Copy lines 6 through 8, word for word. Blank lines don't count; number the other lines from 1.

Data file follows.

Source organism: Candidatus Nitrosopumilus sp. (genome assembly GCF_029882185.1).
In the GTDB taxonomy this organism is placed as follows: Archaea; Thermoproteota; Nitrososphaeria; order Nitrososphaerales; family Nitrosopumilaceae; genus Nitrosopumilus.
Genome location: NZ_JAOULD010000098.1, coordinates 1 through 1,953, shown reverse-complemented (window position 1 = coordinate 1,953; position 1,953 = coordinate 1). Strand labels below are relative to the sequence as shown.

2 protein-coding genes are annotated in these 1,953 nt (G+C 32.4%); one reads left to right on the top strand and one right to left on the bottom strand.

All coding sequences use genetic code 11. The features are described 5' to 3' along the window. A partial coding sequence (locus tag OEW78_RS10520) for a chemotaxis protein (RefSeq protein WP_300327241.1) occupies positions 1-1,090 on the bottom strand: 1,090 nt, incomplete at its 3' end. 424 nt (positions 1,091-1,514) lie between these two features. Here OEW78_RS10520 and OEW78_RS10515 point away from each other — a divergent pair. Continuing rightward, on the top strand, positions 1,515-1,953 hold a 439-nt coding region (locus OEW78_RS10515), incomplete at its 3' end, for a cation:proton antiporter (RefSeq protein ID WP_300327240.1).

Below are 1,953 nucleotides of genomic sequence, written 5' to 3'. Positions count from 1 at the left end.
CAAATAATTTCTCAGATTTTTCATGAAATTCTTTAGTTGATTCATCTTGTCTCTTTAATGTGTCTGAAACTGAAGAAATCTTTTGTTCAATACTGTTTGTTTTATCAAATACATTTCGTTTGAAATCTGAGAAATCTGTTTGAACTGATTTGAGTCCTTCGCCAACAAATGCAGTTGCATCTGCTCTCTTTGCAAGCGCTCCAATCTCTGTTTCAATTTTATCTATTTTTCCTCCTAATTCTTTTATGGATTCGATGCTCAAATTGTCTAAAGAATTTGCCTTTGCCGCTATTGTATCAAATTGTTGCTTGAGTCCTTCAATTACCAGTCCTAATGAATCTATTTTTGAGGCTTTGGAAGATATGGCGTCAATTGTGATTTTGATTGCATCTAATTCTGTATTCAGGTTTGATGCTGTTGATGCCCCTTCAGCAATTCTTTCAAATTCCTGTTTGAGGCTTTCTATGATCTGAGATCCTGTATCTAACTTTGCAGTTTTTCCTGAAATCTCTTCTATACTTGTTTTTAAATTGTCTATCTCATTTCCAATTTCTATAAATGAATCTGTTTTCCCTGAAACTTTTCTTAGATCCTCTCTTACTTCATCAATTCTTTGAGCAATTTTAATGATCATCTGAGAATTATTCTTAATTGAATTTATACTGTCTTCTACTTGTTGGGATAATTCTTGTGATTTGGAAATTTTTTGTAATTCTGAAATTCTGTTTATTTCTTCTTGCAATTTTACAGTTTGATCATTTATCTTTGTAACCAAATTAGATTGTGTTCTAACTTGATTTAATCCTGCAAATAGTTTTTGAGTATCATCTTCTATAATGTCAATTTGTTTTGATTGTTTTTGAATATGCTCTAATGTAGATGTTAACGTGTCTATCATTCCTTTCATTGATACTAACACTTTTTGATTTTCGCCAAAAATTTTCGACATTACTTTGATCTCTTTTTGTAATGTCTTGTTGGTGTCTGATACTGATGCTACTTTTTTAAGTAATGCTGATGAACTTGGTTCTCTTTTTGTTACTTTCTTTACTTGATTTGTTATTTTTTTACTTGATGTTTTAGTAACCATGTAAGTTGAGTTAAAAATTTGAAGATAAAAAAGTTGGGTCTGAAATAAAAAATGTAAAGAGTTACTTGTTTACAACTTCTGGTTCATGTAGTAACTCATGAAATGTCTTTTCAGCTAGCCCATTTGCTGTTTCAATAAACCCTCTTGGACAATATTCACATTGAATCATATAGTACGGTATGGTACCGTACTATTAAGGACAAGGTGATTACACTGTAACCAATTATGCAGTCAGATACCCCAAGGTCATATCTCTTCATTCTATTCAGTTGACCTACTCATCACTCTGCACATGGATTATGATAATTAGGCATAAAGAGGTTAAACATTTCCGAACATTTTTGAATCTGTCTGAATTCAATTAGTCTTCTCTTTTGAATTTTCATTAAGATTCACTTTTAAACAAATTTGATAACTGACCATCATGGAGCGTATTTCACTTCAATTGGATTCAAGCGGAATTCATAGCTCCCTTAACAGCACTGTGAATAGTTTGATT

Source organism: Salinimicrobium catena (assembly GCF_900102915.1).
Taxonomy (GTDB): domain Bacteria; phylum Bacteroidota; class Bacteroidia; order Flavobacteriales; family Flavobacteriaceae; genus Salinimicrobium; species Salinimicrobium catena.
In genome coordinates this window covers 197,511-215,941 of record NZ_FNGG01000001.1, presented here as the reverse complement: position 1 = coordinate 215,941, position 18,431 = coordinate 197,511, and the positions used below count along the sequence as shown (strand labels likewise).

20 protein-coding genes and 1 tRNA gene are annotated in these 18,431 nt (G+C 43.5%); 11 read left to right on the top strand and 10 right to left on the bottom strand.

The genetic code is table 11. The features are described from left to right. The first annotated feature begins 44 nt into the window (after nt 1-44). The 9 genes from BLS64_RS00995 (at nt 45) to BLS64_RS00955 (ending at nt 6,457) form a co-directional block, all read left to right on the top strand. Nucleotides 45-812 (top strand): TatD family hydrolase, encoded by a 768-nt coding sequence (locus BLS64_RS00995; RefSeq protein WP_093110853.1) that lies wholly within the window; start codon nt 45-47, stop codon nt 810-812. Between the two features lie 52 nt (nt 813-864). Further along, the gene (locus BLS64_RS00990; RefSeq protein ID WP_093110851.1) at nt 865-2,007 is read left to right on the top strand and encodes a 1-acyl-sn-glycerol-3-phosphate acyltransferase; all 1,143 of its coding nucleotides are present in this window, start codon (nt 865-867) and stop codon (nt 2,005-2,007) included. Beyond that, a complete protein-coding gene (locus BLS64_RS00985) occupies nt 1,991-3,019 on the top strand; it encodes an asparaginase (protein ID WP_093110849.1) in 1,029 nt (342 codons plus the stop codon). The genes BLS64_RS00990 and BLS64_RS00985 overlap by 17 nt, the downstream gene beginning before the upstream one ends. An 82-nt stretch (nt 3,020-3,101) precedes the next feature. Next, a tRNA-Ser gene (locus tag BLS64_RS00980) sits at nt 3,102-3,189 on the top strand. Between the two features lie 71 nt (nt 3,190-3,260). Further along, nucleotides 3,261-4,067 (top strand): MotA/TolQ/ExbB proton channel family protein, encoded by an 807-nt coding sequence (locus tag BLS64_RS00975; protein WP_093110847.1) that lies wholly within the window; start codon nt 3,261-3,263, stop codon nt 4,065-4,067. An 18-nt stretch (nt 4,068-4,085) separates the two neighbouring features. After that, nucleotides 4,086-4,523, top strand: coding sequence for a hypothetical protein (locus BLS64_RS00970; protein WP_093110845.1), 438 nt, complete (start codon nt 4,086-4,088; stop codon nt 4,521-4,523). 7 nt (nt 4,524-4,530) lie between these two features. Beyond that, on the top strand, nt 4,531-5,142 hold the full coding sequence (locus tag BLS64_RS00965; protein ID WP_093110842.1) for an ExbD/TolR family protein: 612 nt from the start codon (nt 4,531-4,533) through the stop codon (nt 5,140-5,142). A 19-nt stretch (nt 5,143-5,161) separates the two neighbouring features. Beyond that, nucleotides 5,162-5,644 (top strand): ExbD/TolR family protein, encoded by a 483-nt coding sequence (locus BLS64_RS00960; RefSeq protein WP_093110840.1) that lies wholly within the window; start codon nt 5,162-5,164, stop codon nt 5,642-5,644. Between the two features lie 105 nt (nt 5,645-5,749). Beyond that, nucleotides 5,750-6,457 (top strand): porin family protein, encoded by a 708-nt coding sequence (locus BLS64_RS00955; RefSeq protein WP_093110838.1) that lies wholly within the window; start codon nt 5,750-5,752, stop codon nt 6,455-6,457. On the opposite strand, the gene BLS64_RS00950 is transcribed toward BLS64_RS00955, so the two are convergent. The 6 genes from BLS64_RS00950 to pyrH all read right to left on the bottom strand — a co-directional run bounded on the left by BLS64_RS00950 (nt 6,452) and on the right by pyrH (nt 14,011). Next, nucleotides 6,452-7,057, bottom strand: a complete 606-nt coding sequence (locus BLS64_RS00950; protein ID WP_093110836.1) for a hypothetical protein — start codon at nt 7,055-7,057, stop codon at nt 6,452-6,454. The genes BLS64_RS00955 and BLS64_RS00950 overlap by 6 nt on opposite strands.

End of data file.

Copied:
Below are 1,953 nucleotides of genomic sequence, written 5' to 3'. Positions count from 1 at the left end.
CAAATAATTTCTCAGATTTTTCATGAAATTCTTTAGTTGATTCATCTTGTCTCTTTAATGTGTCTGAAACTGAAGAAATCTTTTGTTCAATACTGTTTGTTTTATCAAATACATTTCGTTTGAAATCTGAGAAATCTGTTTGAACTGATTTGAGTCCTTCGCCAACAAATGCAGTTGCATCTGCTCTCTTTGCAAGCGCTCCAATCTCTGTTTCAATTTTATCTATTTTTCCTCCTAATTCTTTTATGGATTCGATGCTCAAATTGTCTAAAGAATTTGCCTTTGCCGCTATTGTATCAAATTGTTGCTTGAGTCCTTCAATTACCAGTCCTAATGAATCTATTTTTGAGGCTTTGGAAGATATGGCGTCAATTGTGATTTTGATTGCATCTAATTCTGTATTCAGGTTTGATGCTGTTGATGCCCCTTCAGCAATTCTTTCAAATTCCTGTTTGAGGCTTTCTATGATCTGAGATCCTGTATCTAACTTTGCAGTTTTTCCTGAAATCTCTTCTATACTTGTTTTTAAATTGTCTATCTCATTTCCAATTTCTATAAATGAATCTGTTTTCCCTGAAACTTTTCTTAGATCCTCTCTTACTTCATCAATTCTTTGAGCAATTTTAATGATCATCTGAGAATTATTCTTAATTGAATTTATACTGTCTTCTACTTGTTGGGATAATTCTTGTGATTTGGAAATTTTTTGTAATTCTGAAATTCTGTTTATTTCTTCTTGCAATTTTACAGTTTGATCATTTATCTTTGTAACCAAATTAGATTGTGTTCTAACTTGATTTAATCCTGCAAATAGTTTTTGAGTATCATCTTCTATAATGTCAATTTGTTTTGATTGTTTTTGAATATGCTCTAATGTAGATGTTAACGTGTCTATCATTCCTTTCATTGATACTAACACTTTTTGATTTTCGCCAAAAATTTTCGACATTACTTTGATCTCTTTTTGTAATGTCTTGTTGGTGTCTGATACTGATGCTACTTTTTTAAGTAATGCTGATGAACTTGGTTCTCTTTTTGTTACTTTCTTTACTTGATTTGTTATTTTTTTACTTGATGTTTTAGTAACCATGTAAGTTGAGTTAAAAATTTGAAGATAAAAAAGTTGGGTCTGAAATAAAAAATGTAAAGAGTTACTTGTTTACAACTTCTGGTTCATGTAGTAACTCATGAAATGTCTTTTCAGCTAGCCCATTTGCTGTTTCAATAAACCCTCTTGGACAATATTCACATTGAATCATATAGTACGGTATGGTACCGTACTATTAAGGACAAGGTGATTACACTGTAACCAATTATGCAGTCAGATACCCCAAGGTCATATCTCTTCATTCTATTCAGTTGACCTACTCATCACTCTGCACATGGATTATGATAATTAGGCATAAAGAGGTTAAACATTTCCGAACATTTTTGAATCTGTCTGAATTCAATTAGTCTTCTCTTTTGAATTTTCATTAAGATTCACTTTTAAACAAATTTGATAACTGACCATCATGGAGCGTATTTCACTTCAATTGGATTCAAGCGGAATTCATAGCTCCCTTAACAGCACTGTGAATAGTTTGATT

Source organism: Salinimicrobium catena (assembly GCF_900102915.1).